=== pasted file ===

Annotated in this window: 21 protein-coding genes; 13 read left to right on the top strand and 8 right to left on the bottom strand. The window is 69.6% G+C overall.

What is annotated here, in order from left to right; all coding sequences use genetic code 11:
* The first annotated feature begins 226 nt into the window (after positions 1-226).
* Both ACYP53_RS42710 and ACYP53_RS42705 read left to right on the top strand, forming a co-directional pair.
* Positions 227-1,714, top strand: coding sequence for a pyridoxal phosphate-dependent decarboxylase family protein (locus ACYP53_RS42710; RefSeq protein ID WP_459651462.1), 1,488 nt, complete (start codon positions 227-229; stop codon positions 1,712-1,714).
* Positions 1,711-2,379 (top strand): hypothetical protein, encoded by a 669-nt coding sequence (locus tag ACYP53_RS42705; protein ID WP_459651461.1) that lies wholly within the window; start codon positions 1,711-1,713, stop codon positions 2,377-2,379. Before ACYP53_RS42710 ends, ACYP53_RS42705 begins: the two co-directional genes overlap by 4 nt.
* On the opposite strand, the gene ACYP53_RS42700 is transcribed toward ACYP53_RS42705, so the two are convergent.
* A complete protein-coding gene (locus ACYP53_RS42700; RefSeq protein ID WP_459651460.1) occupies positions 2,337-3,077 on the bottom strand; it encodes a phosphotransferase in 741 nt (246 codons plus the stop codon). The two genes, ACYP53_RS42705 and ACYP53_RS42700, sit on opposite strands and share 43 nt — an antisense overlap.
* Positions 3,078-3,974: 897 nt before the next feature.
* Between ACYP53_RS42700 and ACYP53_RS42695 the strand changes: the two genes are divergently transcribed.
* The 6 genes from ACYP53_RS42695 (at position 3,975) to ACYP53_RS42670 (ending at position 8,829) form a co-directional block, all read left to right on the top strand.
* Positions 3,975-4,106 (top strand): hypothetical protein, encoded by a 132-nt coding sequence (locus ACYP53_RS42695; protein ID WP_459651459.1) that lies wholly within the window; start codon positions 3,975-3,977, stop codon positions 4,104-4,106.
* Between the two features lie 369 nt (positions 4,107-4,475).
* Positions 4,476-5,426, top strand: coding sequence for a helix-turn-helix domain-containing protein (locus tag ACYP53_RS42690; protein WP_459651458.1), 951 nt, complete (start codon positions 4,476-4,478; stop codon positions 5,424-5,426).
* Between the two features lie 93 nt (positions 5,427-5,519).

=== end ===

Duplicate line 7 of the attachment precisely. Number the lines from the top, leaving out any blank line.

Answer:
* On the opposite strand, the gene ACYP53_RS42700 is transcribed toward ACYP53_RS42705, so the two are convergent.